But I lay some of the blame for this dimming consciousness in both the Church and culture of the Hellenic legacy at the feet of our leaders. For example, I hear constructs like “Orthodoxy and Hellenism” posited (and I hear it continually in the GOA and from Constantinople). The problem is that the construct is a a-historical. Hellenism does not exist as a distinct historical stream along side Orthodoxy. Hellenism was brought into Orthodoxy in the Cappadocian synthesis when Hebraic Christianity was fused with Hellenic thought (when Hellenic thought was “baptized”) thereby laying the foundation for the emergence of Western Civilization — Christendom as it used to be called and what it should be called again .

                This a-historical divorcing of Hellenism and Orthodoxy, of falsely positing two distinct historical streams (follow them back and one ends up at Jerusalem, the other at Mt. Olympus) is promulgated by the same men who, by virtue of their office, are charged with guiding culture. They ought to be teaching the history instead of obscuring it.

                And the rupture conforms exactly to secular paradigm. It separates form from content (the forms lose their rationale) as we saw in the “My Big Fat Greek Wedding” baptismal scene. What difference does it make if one is Greek but not Orthodox? More troubling, what difference does it make if baptism functions merely as the entrance into a family as the movie contends?. And why didn’t any leader speak up to correct this?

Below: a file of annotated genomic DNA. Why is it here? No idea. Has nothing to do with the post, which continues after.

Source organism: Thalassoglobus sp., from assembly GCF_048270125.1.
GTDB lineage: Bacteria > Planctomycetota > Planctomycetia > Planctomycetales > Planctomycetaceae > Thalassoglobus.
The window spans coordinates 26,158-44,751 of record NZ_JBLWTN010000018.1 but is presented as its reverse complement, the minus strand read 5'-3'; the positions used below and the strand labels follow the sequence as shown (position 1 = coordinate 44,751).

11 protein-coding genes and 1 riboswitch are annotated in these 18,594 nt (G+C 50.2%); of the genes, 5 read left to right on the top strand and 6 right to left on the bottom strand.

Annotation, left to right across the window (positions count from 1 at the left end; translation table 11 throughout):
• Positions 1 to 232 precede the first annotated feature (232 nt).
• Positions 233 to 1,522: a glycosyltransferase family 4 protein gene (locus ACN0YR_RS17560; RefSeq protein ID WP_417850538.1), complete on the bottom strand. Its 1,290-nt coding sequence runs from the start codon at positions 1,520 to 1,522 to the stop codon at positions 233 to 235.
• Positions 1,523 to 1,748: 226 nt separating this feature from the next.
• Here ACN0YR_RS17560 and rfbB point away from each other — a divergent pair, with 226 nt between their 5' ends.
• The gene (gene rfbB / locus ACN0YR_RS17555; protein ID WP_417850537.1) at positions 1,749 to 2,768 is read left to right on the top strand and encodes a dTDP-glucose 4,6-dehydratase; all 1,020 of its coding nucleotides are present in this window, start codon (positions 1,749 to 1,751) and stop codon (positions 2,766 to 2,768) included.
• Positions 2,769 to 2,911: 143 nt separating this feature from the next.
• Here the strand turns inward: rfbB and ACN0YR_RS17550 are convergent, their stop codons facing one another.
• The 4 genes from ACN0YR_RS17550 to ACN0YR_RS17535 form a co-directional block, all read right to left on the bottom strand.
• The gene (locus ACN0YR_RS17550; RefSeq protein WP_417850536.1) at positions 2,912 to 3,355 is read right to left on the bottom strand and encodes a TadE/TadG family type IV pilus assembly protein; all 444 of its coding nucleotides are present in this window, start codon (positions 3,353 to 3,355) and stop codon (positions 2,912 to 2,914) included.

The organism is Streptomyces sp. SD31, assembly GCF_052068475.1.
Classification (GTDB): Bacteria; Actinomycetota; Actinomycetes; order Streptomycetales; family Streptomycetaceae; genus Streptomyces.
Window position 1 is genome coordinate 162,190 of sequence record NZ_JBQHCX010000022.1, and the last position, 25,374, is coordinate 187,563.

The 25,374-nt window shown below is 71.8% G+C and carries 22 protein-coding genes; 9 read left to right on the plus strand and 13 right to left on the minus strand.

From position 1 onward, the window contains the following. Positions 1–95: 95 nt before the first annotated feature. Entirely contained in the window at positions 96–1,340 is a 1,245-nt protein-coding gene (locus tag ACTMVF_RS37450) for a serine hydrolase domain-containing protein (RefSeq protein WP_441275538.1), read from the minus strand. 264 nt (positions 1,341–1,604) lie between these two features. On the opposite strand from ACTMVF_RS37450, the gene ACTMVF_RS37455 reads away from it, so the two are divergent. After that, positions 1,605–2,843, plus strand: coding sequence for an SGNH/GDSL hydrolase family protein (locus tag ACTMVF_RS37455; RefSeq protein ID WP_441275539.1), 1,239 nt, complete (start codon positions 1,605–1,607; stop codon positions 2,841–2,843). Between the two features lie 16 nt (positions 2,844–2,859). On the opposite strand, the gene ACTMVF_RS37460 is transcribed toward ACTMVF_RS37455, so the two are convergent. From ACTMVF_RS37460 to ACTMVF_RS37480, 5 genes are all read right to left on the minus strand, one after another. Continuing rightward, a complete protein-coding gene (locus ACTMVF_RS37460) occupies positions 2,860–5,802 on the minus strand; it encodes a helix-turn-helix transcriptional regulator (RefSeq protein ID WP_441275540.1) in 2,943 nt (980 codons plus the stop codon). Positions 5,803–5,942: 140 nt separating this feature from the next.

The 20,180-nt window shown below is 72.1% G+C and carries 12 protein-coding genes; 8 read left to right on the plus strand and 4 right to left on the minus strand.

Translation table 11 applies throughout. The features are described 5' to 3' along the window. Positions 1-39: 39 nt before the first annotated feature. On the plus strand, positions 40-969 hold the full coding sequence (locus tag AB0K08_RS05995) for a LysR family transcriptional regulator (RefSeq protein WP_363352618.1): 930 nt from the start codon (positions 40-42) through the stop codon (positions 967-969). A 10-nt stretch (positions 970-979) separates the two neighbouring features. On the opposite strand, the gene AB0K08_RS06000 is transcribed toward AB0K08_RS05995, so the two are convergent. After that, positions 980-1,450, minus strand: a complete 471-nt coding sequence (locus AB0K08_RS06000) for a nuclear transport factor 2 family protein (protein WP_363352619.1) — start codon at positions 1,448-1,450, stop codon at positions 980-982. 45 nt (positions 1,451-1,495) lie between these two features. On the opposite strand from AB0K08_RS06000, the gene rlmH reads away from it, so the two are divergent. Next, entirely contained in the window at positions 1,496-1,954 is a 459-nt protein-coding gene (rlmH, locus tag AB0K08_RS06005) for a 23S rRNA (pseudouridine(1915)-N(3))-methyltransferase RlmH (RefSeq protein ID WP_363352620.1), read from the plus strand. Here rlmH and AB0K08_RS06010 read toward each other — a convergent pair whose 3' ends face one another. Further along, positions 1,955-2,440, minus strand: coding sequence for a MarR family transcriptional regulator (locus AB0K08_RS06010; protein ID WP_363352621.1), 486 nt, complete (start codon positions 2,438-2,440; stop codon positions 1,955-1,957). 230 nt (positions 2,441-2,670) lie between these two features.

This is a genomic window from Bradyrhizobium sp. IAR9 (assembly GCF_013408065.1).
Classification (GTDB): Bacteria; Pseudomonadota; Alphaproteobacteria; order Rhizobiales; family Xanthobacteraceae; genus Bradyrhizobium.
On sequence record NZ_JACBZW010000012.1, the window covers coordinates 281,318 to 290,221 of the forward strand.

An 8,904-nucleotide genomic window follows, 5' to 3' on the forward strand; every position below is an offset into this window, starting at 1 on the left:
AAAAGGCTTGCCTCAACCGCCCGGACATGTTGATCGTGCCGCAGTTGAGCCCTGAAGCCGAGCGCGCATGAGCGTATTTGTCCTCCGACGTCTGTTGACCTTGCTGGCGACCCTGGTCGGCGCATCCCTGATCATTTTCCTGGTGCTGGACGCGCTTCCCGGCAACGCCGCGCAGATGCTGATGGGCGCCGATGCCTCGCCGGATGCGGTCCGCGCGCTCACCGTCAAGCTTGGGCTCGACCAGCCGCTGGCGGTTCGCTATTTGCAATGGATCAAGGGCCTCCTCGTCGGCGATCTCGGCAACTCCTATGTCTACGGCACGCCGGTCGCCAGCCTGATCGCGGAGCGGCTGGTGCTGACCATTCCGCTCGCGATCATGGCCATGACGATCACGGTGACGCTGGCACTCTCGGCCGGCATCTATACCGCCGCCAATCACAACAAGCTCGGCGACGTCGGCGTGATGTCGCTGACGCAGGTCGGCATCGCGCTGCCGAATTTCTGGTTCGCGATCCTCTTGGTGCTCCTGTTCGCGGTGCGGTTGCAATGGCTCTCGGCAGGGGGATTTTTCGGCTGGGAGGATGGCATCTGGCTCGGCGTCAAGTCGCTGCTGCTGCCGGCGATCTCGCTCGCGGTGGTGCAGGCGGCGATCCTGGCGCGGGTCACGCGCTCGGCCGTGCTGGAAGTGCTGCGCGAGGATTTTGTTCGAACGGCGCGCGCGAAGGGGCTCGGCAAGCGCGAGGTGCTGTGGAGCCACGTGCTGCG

The West owes much to Greece (as well as the Syriac Fathers I am learning) and I wish that those entrusted with this historical deposit would be more responsible with their charge of protecting it.

                Ironically, a leader of the West — Pope Benedict XVI — seems more aware of the value of the resource and the need to bring it forward than our own leaders. Read his Regensburg Address.